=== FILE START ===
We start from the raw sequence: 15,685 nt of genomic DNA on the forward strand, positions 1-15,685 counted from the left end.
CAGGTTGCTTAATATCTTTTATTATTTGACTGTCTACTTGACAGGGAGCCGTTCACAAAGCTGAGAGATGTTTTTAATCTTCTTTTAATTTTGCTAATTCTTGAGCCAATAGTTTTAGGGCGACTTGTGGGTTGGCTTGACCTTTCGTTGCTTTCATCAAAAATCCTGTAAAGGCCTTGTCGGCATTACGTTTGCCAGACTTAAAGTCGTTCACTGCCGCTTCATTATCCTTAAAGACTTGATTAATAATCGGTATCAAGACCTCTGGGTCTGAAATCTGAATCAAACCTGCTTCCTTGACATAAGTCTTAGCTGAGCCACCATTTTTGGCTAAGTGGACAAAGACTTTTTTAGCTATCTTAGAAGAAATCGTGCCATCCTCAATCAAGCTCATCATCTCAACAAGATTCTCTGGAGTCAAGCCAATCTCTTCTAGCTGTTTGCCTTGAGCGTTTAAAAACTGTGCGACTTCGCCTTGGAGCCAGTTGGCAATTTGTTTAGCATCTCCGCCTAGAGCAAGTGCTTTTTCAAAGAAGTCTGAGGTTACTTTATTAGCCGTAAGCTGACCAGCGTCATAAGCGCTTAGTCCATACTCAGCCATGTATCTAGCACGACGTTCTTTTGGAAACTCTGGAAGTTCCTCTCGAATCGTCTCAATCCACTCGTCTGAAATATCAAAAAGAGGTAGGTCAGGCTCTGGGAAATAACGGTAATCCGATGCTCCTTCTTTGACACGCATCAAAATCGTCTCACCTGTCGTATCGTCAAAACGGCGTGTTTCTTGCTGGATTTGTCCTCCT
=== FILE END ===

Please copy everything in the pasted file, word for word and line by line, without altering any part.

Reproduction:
We start from the raw sequence: 15,685 nt of genomic DNA on the forward strand, positions 1-15,685 counted from the left end.
CAGGTTGCTTAATATCTTTTATTATTTGACTGTCTACTTGACAGGGAGCCGTTCACAAAGCTGAGAGATGTTTTTAATCTTCTTTTAATTTTGCTAATTCTTGAGCCAATAGTTTTAGGGCGACTTGTGGGTTGGCTTGACCTTTCGTTGCTTTCATCAAAAATCCTGTAAAGGCCTTGTCGGCATTACGTTTGCCAGACTTAAAGTCGTTCACTGCCGCTTCATTATCCTTAAAGACTTGATTAATAATCGGTATCAAGACCTCTGGGTCTGAAATCTGAATCAAACCTGCTTCCTTGACATAAGTCTTAGCTGAGCCACCATTTTTGGCTAAGTGGACAAAGACTTTTTTAGCTATCTTAGAAGAAATCGTGCCATCCTCAATCAAGCTCATCATCTCAACAAGATTCTCTGGAGTCAAGCCAATCTCTTCTAGCTGTTTGCCTTGAGCGTTTAAAAACTGTGCGACTTCGCCTTGGAGCCAGTTGGCAATTTGTTTAGCATCTCCGCCTAGAGCAAGTGCTTTTTCAAAGAAGTCTGAGGTTACTTTATTAGCCGTAAGCTGACCAGCGTCATAAGCGCTTAGTCCATACTCAGCCATGTATCTAGCACGACGTTCTTTTGGAAACTCTGGAAGTTCCTCTCGAATCGTCTCAATCCACTCGTCTGAAATATCAAAAAGAGGTAGGTCAGGCTCTGGGAAATAACGGTAATCCGATGCTCCTTCTTTGACACGCATCAAAATCGTCTCACCTGTCGTATCGTCAAAACGGCGTGTTTCTTGCTGGATTTGTCCTCCT